Judicial compensation in Canada : an examination of the judicial compensation experience in selected Canadian jurisdictions 1990-2010
University of British Columbia
Master of Laws - LLM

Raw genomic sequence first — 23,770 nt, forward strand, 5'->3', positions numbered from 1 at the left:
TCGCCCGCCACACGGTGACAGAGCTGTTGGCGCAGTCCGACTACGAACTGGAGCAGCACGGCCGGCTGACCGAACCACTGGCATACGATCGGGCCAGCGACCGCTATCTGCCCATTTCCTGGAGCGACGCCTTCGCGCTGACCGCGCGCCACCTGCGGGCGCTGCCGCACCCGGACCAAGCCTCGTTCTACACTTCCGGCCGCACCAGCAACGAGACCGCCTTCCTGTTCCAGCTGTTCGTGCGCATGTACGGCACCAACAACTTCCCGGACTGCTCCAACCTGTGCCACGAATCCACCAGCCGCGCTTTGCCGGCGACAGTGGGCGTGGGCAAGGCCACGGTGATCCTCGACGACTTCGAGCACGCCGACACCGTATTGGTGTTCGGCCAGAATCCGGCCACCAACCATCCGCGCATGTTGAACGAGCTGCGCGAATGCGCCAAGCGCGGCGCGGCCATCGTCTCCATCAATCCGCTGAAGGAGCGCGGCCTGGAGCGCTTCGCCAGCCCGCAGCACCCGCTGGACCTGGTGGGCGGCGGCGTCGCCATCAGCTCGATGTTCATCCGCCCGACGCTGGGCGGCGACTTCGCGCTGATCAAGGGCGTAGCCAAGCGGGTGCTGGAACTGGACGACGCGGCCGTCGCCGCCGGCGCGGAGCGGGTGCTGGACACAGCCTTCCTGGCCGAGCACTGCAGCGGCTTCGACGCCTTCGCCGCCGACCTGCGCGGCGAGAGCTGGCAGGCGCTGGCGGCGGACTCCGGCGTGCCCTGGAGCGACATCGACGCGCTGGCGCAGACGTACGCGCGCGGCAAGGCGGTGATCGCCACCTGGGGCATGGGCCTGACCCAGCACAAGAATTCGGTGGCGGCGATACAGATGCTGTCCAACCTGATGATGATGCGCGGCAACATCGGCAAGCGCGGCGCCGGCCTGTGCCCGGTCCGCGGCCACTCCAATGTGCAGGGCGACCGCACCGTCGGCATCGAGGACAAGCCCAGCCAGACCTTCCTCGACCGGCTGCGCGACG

The issue of judicial compensation is fundamentally marked by the challenge of balancing two constitutional imperatives: judicial independence, and the ability of governments to control public expenditures. This challenge is not a new one; it first emerged in the common law world with the development of an independent judiciary and remains to this day. In Canada, the strain between judges and governments over judicial compensation reached its apex in the mid-1990’s when government restraint measures freezing or reducing judges’ compensation were met with court challenges by provincial court judges. These challenges led to a seminal 1997 Supreme Court of Canada decision in which the Supreme Court attempted to reduce the strain in judge-government relationships by mandating a judicial compensation process (JCC) to determine all judicial compensation issues. However, the Supreme Court’s 1997 intervention was initially followed by even more judicial compensation litigation. Consequently, in a second intervention in 2005 the Supreme Court clarified the principles of the JCC process in the hope of achieving its original goal of reducing strain in judge-government judicial compensation relationships. This thesis examines the experience with judicial compensation in six Canadian jurisdictions between 1990 and 2010. Part I sets out the historical and jurisprudential context for judicial compensation in Canada. Part II offers a detailed examination of the judicial compensation experience in five provinces (British Columbia, Alberta, Ontario, Quebec and Nova Scotia) and the federal jurisdiction from 1990-2010, with particular attention to three periods: the first period preceding the Supreme Court’s first intervention mandating JCC’s in 1997, the second period occurring after this first intervention until 2005, and the third period arising after the Supreme Court’s second intervention clarifying the JCC process in 2005. These examinations consist of constructing a judicial compensation narrative for each jurisdiction and then quantitatively measuring changes in judge-government judicial compensation relationships in the three periods. In Part III this thesis concludes that the Supreme Court’s 1997 and 2005 interventions were ultimately followed by reduced tension in judge-government judicial compensation relationships, in marked contrast with the strain that characterized these relationships before the introduction of JCC’s in the mid-1990’s.
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